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Old 05-17-2012, 06:42 PM   #1
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Windows.....

Looking for opinions as to the best chalking/bedding compound to use on installing new glass. These are the forward quarter windows on our trawlers salon. The laminated glass is sandwiched between inner and outer teak frames.
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Old 05-17-2012, 07:00 PM   #2
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Ever plan on taking them out again...?
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Old 05-17-2012, 07:01 PM   #3
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I have just repainted my aluminum window frames and re-applied caulking to the outside of the windows. The caulk between the outside of the frame and the glass had "shrunk" away. I refilled the "groove" in front of the glass with Sikaflex 291 Black. Kind of messy to apply, especially as it turned out the best tool is the finger. Used lots of disposable gloves (not the real cheap ones!!). You do need to mask off the wood frames-- this stuff is next to impossible to remove, except from the glass. For your application, you might want to look up the Sikaflex 295UV. Also Sika has a pretty good web site and tech service email.
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Old 05-17-2012, 07:11 PM   #4
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Take them out? Not unless the get broken or scratched. Had not planned on it this time but the wife got a little carried away with the heat gun, now she knows.
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Old 05-17-2012, 07:13 PM   #5
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We have rebuilt most of the 21 windows on our GB. For bedding glass we use white Sikaflex. For bedding new window track we use the Sikaflex as well. For bedding the wood window frames to the fiberglass cabin sides and sills we use whilte Dolfinite.

Some of the shipwrights on the GB owners forum recommend Dolfinite for bedding glass as well but we have stayed with the Sikaflex recommendation.

Dolfinite has no adhesive properties-- it is only a bedding compound. As such, if a window frame ever has to be removed it will be very easy to do so. The downside of Dolfinite is that it dries out over time where it is exposed to air. For that reason we follow the recommendation to run a faired bead of white Polyseamseal around the joint between the window frame and the cabin side. This prevents air from getting at the edge of the Dolfinite bedding.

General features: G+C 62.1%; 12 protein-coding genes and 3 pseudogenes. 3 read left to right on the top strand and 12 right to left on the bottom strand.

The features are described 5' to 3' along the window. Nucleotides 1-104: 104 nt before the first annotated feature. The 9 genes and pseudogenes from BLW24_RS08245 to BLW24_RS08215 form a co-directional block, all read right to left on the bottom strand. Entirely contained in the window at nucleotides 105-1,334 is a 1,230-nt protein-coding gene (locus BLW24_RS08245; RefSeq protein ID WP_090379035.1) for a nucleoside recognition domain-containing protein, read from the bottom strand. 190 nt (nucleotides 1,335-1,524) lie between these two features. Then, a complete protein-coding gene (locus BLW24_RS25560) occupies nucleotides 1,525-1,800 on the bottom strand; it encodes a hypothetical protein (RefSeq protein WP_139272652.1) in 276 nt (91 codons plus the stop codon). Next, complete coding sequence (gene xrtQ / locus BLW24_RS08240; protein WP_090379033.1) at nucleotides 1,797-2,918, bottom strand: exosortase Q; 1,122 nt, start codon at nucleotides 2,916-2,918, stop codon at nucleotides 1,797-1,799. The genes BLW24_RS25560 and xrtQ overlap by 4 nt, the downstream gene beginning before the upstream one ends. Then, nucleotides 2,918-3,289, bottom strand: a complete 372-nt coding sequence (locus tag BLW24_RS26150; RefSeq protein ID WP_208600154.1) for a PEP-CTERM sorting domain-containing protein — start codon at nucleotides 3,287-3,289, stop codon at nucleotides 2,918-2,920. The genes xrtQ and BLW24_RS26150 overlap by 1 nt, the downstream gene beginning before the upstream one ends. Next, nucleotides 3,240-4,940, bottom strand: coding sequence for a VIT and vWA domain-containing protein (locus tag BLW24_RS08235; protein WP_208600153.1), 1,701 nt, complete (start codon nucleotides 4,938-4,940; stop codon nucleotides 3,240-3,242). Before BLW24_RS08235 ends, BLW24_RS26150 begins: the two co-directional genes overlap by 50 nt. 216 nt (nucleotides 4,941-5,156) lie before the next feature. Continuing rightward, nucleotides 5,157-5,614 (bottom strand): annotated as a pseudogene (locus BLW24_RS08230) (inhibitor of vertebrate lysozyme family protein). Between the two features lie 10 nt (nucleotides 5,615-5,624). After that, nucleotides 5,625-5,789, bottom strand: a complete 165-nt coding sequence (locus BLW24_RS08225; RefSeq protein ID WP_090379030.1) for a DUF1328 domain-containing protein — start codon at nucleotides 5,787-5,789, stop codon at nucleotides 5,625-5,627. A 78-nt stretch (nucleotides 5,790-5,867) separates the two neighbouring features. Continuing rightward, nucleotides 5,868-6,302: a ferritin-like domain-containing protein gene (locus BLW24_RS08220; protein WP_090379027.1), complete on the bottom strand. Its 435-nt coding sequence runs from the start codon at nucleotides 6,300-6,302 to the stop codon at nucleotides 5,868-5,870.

When we first started rebuilding windows we used 3M 4200 to bed the glass and track. But after doing a couple of windows we switched to the Sikaflex.

There are other sealants that will probably work as well and most shipwirghts have their favorites. So it's probalby easier to tell you what not to use than what to use. Don't use 3M 5200 on anything you might want to remove again. If you do need to remove something bedded/adhered with 5200, a heat gun is the solution.

And never, ever, EVER use silicone. Silicone should be outlawed for marine use except perhaps to seal the joints of things like raw water pump covers on the engine. Other than that it has no place on a boat.
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Old 05-17-2012, 07:17 PM   #6
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3M 5200 if you do not wnat to take it appart again and 3M 4200 if you wnat to be able to take it apart. Most of the time I use 5200 quick dry.
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Old 05-17-2012, 08:20 PM   #7
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The Sika 291 is great for what your doing.3M 4200 is my other choice. Both will yellow in a few weeks in sunlight.
If it's exposed to sunlight use the Sika 295UV or 3M 4000UV as they are more tolerant to the UV.
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Old 05-17-2012, 08:33 PM   #8
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Most glass shop will tell you they use silicone for all their glass work. I have used Dow Corning 795 for years to bed glass and plexi. This is the material used to bed the glass in skyscrapers. We have never had a leak with this.
http://trawler-beach-house.blogspot....e-rebuild.html . Chuck
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Old 05-17-2012, 08:43 PM   #9
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The issue with silcone is not that it doesn't work as a sealant but what the residue does on the boat. It is almost impossible to clean off even if you can't see it and even the tiniest bit of silcone residue will prevent paint or other finishes from sticking to wood, fiberglass, you name it.

It is also a bitch to remove a frame or something sealed down with silicone in our experience. Sikaflex, while as good or better an adhesive/sealant as silicone, for whatever reason makes a bond that we have found to be far easier to separate. Which makes it far less likely that something like a wood window frame will be damaged in the process. Of course, Dolfinite makes removal of a frame even easier.